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Thursday, 22 June 2000
Page: 15494


Senator BOSWELL (Leader of the National Party of Australia in the Senate and Parliamentary Secretary to the Minister for Transport and Regional Services) (3:35 PM) —I present the government's response to the report of the Joint Standing Committee on Treaties entitled Agreement to extend the period of operation of the Joint Defence Facilities at Pine Gap, and I seek leave to incorporate the document in Hansard.

Leave granted.

The response read as follows—

GOVERNMENT RESPONSE TO REPORT 26 OF THE JOINT STANDING COMMITTEE ON TREATIES

In its Report 26, the Joint Standing Committee on Treaties considered an Exchange of Notes constituting an Agreement between the Government of Australia and the Government of the United States of America to further extend in force the Agreement relating to the Establishment of a Joint Defence Facility at Pine Gap. 1 During its deliberations the Committee sought a private briefing at Pine Gap. In response, the Minister for Defence offered a comprehensive briefing by Defence officials in Canberra.

COMMITTEE CONCLUSION

The Joint Standing Committee on Treaties concluded that it:

`supports, in principle, the Exchange of Notes constituting an Agreement between Australia and the United States of America to further extend the Agreement relating to the Establishment of a Joint Defence Facility at Pine Gap; and

with the limited evidence made available, finds no reason to object to the continuation of the Joint Defence Facility.' 2

Government Response. The Government welcomes the JSCT's conclusion.

COMMITTEE RECOMMENDATIONS

Recommendation 1

`That the Minister for Defence authorise his departmental officials to provide the Joint Standing Committee on Treaties with:

a classified briefing on the purpose and operation of the Joint Defence Facility;

a copy of the classified agreement that gives operational effect to the Agreement between the Australian Government and the United States Government relating to the Establishment of a Joint Defence Space Research Facility (1966); ·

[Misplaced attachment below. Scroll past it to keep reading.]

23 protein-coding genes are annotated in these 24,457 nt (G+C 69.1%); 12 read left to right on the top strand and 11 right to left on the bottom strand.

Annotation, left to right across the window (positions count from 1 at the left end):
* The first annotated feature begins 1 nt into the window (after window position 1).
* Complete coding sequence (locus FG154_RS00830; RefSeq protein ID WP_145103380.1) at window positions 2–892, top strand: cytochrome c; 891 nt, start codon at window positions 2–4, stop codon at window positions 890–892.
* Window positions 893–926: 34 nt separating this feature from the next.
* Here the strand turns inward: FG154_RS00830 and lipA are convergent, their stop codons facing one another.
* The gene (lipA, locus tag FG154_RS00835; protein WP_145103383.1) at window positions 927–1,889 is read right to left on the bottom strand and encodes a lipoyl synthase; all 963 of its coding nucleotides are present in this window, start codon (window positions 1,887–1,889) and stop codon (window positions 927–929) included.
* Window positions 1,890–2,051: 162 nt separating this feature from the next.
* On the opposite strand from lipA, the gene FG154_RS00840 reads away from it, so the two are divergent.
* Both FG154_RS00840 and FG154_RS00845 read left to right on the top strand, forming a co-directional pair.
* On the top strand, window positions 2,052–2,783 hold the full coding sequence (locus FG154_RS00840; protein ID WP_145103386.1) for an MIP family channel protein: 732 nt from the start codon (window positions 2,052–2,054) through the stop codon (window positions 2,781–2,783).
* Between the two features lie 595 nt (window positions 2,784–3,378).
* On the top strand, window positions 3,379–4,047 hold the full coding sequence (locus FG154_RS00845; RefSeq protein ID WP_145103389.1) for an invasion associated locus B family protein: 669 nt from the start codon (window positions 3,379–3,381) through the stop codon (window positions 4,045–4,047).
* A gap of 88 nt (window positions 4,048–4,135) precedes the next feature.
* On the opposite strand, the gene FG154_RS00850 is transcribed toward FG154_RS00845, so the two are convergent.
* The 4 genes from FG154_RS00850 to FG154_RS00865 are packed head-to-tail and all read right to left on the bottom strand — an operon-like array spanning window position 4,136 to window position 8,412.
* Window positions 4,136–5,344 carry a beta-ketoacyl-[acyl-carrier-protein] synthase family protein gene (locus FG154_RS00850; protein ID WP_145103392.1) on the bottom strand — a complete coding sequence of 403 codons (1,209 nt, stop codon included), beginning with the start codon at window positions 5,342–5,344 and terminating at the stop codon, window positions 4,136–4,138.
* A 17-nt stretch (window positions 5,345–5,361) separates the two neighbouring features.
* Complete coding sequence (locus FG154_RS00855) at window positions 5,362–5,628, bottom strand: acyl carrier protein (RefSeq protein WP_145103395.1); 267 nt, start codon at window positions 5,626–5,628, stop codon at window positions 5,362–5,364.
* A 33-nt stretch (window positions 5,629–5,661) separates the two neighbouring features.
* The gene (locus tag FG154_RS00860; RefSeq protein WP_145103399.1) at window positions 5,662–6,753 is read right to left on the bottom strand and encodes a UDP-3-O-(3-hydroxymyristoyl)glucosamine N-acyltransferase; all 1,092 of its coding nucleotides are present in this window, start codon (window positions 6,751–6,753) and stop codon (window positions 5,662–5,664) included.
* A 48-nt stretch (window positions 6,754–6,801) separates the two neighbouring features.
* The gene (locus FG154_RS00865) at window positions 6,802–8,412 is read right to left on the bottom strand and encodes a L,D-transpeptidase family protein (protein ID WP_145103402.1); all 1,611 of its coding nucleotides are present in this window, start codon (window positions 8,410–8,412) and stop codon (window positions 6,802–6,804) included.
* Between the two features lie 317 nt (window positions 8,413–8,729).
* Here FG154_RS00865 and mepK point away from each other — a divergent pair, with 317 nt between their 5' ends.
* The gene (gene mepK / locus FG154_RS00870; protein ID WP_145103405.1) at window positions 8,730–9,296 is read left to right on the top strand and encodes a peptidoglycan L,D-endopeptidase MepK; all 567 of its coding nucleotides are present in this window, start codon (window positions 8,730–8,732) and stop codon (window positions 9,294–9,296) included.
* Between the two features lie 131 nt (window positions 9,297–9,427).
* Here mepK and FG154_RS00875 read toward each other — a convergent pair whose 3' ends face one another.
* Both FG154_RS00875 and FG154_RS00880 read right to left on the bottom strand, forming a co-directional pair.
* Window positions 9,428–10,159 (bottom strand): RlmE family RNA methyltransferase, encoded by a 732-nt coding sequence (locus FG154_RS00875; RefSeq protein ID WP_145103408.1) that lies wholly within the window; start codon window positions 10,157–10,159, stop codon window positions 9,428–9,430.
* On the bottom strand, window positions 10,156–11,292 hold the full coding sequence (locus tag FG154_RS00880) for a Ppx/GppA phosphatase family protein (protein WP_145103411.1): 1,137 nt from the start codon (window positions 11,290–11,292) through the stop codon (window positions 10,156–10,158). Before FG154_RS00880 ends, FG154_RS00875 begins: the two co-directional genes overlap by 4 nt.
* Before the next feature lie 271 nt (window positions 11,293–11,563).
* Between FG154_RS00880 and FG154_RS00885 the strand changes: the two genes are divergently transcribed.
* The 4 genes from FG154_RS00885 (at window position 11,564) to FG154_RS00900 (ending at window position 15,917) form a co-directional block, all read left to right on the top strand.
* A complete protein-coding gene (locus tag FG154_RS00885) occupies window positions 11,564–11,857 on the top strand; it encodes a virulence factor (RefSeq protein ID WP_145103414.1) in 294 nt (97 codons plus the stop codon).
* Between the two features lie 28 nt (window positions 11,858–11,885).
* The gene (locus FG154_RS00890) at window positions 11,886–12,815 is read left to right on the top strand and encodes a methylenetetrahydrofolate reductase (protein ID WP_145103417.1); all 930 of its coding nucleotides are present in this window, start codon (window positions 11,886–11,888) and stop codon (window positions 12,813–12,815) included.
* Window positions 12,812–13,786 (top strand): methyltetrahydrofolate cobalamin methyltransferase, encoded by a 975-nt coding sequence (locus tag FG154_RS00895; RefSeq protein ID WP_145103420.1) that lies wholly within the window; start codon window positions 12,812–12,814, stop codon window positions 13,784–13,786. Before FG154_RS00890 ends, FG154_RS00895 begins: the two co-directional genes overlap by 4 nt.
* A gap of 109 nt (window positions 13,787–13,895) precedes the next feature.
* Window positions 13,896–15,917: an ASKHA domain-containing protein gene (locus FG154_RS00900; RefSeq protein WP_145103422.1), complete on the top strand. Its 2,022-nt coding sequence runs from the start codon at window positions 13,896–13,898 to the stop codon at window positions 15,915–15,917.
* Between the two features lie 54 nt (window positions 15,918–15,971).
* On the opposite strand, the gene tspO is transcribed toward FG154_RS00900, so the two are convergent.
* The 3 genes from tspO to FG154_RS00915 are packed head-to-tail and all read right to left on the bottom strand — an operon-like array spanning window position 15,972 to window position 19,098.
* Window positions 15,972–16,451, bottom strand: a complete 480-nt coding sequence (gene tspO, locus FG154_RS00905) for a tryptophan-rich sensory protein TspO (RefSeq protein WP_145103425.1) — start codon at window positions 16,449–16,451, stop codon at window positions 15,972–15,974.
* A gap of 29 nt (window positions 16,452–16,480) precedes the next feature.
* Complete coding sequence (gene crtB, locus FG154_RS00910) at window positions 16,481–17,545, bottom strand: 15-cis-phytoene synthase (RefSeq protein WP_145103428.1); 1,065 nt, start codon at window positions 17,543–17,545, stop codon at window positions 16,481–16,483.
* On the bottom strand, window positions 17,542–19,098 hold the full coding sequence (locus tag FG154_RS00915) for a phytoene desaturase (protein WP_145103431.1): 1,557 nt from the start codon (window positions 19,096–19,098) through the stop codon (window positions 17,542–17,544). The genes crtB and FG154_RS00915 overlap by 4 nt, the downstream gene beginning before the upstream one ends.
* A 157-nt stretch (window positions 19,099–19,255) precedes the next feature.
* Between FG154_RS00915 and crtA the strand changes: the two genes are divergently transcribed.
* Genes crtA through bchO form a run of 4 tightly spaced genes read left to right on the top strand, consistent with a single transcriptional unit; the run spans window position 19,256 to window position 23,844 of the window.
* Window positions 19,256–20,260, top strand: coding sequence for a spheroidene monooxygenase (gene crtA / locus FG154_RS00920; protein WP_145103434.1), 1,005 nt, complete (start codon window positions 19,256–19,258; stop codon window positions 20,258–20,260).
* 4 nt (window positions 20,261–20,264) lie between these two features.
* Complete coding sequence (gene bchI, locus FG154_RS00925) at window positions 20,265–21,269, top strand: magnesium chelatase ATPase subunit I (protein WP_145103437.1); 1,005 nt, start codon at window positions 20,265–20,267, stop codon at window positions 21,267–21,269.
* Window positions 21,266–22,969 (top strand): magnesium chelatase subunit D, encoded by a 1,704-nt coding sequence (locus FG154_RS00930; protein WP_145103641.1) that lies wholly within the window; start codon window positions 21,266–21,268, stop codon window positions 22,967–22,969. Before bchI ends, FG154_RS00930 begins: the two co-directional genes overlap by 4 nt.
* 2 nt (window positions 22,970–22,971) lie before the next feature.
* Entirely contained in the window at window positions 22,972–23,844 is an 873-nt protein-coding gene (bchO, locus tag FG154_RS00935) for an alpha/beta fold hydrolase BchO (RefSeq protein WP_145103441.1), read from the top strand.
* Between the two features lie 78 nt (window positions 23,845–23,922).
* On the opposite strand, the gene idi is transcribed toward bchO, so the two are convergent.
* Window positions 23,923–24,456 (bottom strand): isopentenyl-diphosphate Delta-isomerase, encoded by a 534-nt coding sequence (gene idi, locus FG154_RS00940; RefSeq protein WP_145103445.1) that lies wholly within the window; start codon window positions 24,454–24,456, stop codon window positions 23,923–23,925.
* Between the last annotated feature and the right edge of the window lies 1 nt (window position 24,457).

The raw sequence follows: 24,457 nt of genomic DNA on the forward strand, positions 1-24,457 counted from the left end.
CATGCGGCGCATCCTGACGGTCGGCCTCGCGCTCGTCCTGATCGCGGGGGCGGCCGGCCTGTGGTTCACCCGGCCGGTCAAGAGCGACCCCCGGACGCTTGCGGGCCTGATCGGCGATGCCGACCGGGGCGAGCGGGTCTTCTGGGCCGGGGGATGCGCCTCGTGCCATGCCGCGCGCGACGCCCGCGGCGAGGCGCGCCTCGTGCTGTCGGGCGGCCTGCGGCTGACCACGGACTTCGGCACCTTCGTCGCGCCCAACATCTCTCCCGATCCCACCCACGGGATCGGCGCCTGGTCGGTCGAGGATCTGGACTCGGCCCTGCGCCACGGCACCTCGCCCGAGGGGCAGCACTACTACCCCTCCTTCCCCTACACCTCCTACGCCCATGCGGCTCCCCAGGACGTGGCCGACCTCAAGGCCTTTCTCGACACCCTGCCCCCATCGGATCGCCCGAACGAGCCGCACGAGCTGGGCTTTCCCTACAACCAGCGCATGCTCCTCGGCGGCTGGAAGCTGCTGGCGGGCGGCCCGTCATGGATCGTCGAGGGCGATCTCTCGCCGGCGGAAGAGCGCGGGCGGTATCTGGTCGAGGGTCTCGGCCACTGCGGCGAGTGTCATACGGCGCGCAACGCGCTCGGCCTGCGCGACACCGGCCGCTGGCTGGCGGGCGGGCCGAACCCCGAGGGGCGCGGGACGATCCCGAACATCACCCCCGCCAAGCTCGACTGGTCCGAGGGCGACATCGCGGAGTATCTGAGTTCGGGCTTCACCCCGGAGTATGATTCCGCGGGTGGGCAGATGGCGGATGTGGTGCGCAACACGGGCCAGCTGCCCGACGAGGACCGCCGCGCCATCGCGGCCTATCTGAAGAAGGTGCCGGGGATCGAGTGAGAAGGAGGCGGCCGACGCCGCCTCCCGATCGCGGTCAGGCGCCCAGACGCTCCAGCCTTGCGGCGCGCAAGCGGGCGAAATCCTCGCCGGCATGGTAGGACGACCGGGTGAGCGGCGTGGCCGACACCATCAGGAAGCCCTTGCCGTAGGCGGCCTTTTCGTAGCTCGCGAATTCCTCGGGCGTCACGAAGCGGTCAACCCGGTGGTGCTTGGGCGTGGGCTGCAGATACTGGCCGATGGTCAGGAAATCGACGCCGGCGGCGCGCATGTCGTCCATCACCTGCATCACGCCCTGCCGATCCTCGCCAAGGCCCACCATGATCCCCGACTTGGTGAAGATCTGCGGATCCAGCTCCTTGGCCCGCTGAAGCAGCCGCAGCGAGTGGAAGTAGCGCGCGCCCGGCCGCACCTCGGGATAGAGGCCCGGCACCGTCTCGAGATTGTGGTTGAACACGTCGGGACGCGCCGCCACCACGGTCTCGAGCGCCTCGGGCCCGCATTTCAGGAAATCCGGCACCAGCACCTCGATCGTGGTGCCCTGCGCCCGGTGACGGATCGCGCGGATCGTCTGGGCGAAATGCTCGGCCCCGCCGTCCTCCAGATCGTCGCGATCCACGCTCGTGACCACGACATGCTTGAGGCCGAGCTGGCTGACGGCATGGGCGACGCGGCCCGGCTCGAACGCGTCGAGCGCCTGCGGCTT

on-site access to the Joint Defence Facility at Pine Gap; and

such other information as may be required to enable the Committee to determine if the treaty action is in Australia's national interest.' 3

Government Response

The treaty action referred for consideration was the extension of the non-termination period of a treaty that had been in force since 1966. The terms of the treaty provide that it continues in force unless terminated. It would have continued in force whether or not the proposed treaty action had been taken. The treaty action merely provided formal reassurance that neither party would terminate the treaty for another 10 years. While not necessary for the operation of the treaty, such a reassurance is significant to both the Australian and United States governments from the political and security perspectives.

In providing briefings by its officials, the Government believes that it acted in a transparent and accountable manner in relation to the proposed treaty action. The officials gave the Committee background and insights that, while not classified, were sensitive and not publicly available. All of the relevant treaty texts are on the public record.

The practice of successive governments has been that the evaluation and endorsement of arrangements at Pine Gap as in the Australian national interest is the responsibility of the members of the National Security Committee (and its equivalents in the past). Pursuant to this practice, and the `need to know' principle widely applied in the intelligence field, all the members of the National Security Committee are fully briefed on and have access to Joint Defence Facility Pine Gap. In addition, it has been customary to also brief the Leader of the Opposition and the Opposition spokesperson for Defence, who are also able to visit the site.

Recommendation 2

`That the Minister for Defence, in conjunction with the Minister for Foreign Affairs and the Joint Standing Committee on Treaties, develop a protocol for ensuring constructive parliamentary consideration of sensitive security-related treaties. The protocol should:

identify the full range of sensitive security-related treaties and subsidiary agreements to which Australia is a party;

recognise the legitimacy and importance of the reformed treaty making process;

require that briefings provided to the Committee be comprehensive and at least the equivalent in terms of detail and depth as briefings provided to the ASIO and NCA Committees of the Parliament, provided such briefings be held in camera; and

empower the Committee to request the relevant Ministers to be present during such briefings to assist the Committee.' 4

Government Response

Should the Joint Standing Committee on Treaties be requested to review a sensitive treaty-level arrangement in the future, information necessary for the purpose will be made available.

The Government does recognise the legitimacy and importance of the reformed treaty making process. In response to two separate requests from the Committee, 5 the Government did decide that the most detailed and sensitive information concerning Joint Defence Facility Pine Gap was not relevant to the treaty action under review. Beyond this, the Committee received the fullest possible assistance.